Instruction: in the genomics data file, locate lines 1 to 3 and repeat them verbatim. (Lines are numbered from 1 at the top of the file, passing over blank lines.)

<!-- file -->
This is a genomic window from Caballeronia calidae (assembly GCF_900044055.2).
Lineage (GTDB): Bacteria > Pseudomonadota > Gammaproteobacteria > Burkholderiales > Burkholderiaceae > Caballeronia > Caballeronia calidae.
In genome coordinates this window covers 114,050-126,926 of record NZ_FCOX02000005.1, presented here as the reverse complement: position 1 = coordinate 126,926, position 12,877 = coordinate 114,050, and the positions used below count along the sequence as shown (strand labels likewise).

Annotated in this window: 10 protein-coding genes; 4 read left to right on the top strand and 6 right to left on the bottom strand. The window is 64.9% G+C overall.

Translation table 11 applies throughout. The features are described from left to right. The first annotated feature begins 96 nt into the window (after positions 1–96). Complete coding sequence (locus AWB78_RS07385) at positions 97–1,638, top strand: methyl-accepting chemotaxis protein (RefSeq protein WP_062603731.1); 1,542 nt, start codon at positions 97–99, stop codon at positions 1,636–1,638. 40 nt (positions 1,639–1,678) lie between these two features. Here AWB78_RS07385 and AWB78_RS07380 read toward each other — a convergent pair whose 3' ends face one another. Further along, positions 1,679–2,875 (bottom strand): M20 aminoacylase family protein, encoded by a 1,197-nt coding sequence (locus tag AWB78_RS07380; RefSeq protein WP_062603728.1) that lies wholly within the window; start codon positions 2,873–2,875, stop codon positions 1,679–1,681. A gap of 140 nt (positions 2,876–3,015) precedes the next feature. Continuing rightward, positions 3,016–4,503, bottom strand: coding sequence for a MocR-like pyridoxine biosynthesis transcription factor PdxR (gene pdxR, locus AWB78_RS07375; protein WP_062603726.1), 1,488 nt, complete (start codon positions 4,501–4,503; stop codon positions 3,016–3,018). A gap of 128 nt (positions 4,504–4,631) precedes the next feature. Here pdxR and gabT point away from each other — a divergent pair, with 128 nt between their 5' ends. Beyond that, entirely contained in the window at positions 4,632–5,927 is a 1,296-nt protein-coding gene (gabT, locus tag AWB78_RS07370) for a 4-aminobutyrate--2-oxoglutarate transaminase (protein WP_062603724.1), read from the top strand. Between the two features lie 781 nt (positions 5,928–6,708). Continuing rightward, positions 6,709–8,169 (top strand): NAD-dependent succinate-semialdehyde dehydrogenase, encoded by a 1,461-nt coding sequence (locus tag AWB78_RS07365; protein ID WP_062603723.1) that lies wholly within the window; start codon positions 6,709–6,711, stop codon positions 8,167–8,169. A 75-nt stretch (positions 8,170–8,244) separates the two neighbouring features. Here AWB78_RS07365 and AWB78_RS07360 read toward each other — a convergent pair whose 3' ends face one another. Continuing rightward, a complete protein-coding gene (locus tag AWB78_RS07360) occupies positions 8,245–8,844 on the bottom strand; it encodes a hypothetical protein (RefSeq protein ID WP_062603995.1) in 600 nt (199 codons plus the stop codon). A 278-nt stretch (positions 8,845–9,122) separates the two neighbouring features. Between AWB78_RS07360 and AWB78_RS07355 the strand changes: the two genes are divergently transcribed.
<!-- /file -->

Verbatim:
This is a genomic window from Caballeronia calidae (assembly GCF_900044055.2).
Lineage (GTDB): Bacteria > Pseudomonadota > Gammaproteobacteria > Burkholderiales > Burkholderiaceae > Caballeronia > Caballeronia calidae.
In genome coordinates this window covers 114,050-126,926 of record NZ_FCOX02000005.1, presented here as the reverse complement: position 1 = coordinate 126,926, position 12,877 = coordinate 114,050, and the positions used below count along the sequence as shown (strand labels likewise).